“Generally speaking, a howling wilderness does not howl,” Thoreau wrote. “It is the imagination of the traveler that does the howling.” Even sealed in a car, you’ll hear that howling as you approach the town of Errol in far northern New Hampshire, the gateway to Lake Umbagog. The region is even a long drive north of the White Mountains, and the houses get sparser and the trees along the roads denser as you go.
Umbagog straddles the New Hampshire/Maine border and gets its name from the Abenaki word for “shallow water.” Errol has grown slightly in recent years, with the recreation industry its chief engine. Fishermen, canoeists, and kayakers now all vie for spots under the bridge amid the frothy headwaters of the Androscoggin River, formed where Umbagog escapes the hills and heads for the sea.
The easiest way to get onto the lake is from its southern tip, at the public landing next to a marina. But the best way is to drive north from Errol, and paddle into the lake along the Magalloway River. (You can rent canoes in town.) Frank Lloyd Wright often employed the trick of designing hallways narrow, to make the act of entering a room seem grander. Such is the effect of this route: You paddle along a winding river, which gradually widens into a marsh, then–boom!–a broad and shimmering lake, with plenty of room to hide.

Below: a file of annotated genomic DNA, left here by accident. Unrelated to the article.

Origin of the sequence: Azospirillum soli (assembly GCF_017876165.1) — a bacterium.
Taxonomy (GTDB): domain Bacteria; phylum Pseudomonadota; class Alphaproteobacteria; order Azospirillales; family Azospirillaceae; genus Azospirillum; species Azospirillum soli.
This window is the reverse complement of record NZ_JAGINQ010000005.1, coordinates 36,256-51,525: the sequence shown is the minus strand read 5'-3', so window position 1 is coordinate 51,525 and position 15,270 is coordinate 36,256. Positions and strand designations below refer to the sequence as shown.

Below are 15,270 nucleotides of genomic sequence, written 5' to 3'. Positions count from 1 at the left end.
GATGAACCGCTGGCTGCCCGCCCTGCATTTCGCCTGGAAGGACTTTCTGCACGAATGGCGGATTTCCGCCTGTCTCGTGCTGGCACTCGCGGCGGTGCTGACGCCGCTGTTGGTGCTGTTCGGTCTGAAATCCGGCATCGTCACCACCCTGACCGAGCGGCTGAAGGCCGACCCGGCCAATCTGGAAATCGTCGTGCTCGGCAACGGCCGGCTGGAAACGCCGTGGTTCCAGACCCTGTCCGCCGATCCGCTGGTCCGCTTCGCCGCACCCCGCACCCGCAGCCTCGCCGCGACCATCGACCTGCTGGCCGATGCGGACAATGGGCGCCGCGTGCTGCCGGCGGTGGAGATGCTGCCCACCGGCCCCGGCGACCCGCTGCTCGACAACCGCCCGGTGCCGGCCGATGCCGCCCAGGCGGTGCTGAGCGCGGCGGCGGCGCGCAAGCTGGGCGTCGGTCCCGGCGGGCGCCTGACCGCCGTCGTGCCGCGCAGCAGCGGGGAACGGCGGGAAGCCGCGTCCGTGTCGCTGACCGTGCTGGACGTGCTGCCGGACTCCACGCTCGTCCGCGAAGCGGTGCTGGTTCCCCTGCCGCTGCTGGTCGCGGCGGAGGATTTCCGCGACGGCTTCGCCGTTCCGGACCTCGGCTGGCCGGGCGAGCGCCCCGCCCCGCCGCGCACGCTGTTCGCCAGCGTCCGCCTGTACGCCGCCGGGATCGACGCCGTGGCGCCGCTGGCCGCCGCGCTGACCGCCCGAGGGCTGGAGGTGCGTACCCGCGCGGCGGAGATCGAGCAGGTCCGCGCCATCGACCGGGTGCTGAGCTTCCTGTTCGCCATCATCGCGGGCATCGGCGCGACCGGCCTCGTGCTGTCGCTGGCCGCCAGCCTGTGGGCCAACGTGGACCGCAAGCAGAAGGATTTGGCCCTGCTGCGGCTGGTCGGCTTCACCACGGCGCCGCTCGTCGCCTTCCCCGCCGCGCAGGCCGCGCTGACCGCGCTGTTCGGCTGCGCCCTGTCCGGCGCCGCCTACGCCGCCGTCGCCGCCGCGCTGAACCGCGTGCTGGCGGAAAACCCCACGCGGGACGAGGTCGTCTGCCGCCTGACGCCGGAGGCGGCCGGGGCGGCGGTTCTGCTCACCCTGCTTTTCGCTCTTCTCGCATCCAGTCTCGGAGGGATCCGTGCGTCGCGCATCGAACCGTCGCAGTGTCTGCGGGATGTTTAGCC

Umbagog is about 10 miles long and 7,850 acres big. It was also a test case for keeping the wild wild two decades ago. Citizens concerned about encroaching second-home development moved to conserve the land and keep it undeveloped. As a result, thousands of acres were acquired by a conservation-minded populace, and much of it today is a federal wildlife refuge.
And the wild has returned here. Six decades after their species abandoned New Hampshire, the first new pair of nesting bald eagles in the Granite State set up housekeeping up on the lake’s northwest shore in 1989, and they’ve reestablished themselves nicely. Bald eagles are no longer the rarities they once were across New England, of course; in some areas you can see them scavenging along rivers and coasts in winter. But spotting one still evokes a keen sense of wildness. Paddling along the remote eastern edge of the lake, near where the Rapid River comes tumbling in, keep an eye out for a telltale dab of white amid the dark pines. Sneak quietly toward shore, pull out your binoculars, and get a close look at a mature adult. His eyes will be filled with wildness, like a portal into something distant and unknown. Listen, and you might even hear a howl.
Umbagog National Wildlife Refuge 603-482-3415; fws.gov/northeast/lakeumbagog
Umbagog Area Chamber of Commerce umbagogchambercommerce.com